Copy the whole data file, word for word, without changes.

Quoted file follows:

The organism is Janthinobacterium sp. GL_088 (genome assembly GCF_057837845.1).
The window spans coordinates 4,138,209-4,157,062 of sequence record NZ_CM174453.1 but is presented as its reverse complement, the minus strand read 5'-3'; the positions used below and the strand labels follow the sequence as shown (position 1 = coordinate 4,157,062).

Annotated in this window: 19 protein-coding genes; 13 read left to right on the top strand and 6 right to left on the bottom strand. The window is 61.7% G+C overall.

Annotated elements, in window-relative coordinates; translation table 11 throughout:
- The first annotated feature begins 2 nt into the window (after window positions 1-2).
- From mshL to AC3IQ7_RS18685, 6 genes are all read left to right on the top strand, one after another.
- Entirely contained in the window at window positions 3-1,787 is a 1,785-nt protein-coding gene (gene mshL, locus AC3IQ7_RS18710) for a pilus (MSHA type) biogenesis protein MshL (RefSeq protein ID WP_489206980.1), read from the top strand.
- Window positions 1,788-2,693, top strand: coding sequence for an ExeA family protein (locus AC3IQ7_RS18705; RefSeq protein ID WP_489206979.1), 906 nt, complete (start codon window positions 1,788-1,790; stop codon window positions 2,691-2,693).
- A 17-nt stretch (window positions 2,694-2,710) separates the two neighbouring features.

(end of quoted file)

The organism is Janthinobacterium sp. GL_088 (genome assembly GCF_057837845.1).
The window spans coordinates 4,138,209-4,157,062 of sequence record NZ_CM174453.1 but is presented as its reverse complement, the minus strand read 5'-3'; the positions used below and the strand labels follow the sequence as shown (position 1 = coordinate 4,157,062).

Annotated in this window: 19 protein-coding genes; 13 read left to right on the top strand and 6 right to left on the bottom strand. The window is 61.7% G+C overall.

Annotated elements, in window-relative coordinates; translation table 11 throughout:
- The first annotated feature begins 2 nt into the window (after window positions 1-2).
- From mshL to AC3IQ7_RS18685, 6 genes are all read left to right on the top strand, one after another.
- Entirely contained in the window at window positions 3-1,787 is a 1,785-nt protein-coding gene (gene mshL, locus AC3IQ7_RS18710) for a pilus (MSHA type) biogenesis protein MshL (RefSeq protein ID WP_489206980.1), read from the top strand.
- Window positions 1,788-2,693, top strand: coding sequence for an ExeA family protein (locus AC3IQ7_RS18705; RefSeq protein ID WP_489206979.1), 906 nt, complete (start codon window positions 1,788-1,790; stop codon window positions 2,691-2,693).
- A 17-nt stretch (window positions 2,694-2,710) separates the two neighbouring features.